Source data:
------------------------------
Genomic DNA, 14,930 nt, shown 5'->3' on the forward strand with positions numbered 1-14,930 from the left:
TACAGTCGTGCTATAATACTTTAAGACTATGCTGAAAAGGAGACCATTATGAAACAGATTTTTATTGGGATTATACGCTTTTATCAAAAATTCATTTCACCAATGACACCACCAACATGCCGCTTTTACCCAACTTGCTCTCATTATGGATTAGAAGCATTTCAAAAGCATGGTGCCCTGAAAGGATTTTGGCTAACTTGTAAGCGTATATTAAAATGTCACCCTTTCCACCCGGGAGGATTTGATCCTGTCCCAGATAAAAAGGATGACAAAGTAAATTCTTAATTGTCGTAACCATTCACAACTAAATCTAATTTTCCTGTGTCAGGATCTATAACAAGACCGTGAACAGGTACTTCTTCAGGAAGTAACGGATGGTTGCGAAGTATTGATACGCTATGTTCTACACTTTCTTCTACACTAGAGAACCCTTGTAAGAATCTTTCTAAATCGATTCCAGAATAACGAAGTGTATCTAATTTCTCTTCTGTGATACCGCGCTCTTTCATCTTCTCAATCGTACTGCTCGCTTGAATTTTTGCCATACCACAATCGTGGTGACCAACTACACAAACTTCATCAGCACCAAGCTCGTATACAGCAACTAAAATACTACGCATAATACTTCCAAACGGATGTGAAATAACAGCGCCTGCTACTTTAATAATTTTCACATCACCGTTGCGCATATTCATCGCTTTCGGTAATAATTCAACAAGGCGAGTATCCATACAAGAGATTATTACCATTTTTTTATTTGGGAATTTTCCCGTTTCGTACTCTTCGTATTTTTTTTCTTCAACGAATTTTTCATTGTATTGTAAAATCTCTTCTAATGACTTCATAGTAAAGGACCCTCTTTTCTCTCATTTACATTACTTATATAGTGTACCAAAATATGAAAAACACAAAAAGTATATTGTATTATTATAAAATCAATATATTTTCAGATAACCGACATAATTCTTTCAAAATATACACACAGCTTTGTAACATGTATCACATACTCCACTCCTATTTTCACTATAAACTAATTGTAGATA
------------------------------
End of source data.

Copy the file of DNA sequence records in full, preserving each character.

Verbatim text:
Genomic DNA, 14,930 nt, shown 5'->3' on the forward strand with positions numbered 1-14,930 from the left:
TACAGTCGTGCTATAATACTTTAAGACTATGCTGAAAAGGAGACCATTATGAAACAGATTTTTATTGGGATTATACGCTTTTATCAAAAATTCATTTCACCAATGACACCACCAACATGCCGCTTTTACCCAACTTGCTCTCATTATGGATTAGAAGCATTTCAAAAGCATGGTGCCCTGAAAGGATTTTGGCTAACTTGTAAGCGTATATTAAAATGTCACCCTTTCCACCCGGGAGGATTTGATCCTGTCCCAGATAAAAAGGATGACAAAGTAAATTCTTAATTGTCGTAACCATTCACAACTAAATCTAATTTTCCTGTGTCAGGATCTATAACAAGACCGTGAACAGGTACTTCTTCAGGAAGTAACGGATGGTTGCGAAGTATTGATACGCTATGTTCTACACTTTCTTCTACACTAGAGAACCCTTGTAAGAATCTTTCTAAATCGATTCCAGAATAACGAAGTGTATCTAATTTCTCTTCTGTGATACCGCGCTCTTTCATCTTCTCAATCGTACTGCTCGCTTGAATTTTTGCCATACCACAATCGTGGTGACCAACTACACAAACTTCATCAGCACCAAGCTCGTATACAGCAACTAAAATACTACGCATAATACTTCCAAACGGATGTGAAATAACAGCGCCTGCTACTTTAATAATTTTCACATCACCGTTGCGCATATTCATCGCTTTCGGTAATAATTCAACAAGGCGAGTATCCATACAAGAGATTATTACCATTTTTTTATTTGGGAATTTTCCCGTTTCGTACTCTTCGTATTTTTTTTCTTCAACGAATTTTTCATTGTATTGTAAAATCTCTTCTAATGACTTCATAGTAAAGGACCCTCTTTTCTCTCATTTACATTACTTATATAGTGTACCAAAATATGAAAAACACAAAAAGTATATTGTATTATTATAAAATCAATATATTTTCAGATAACCGACATAATTCTTTCAAAATATACACACAGCTTTGTAACATGTATCACATACTCCACTCCTATTTTCACTATAAACTAATTGTAGATA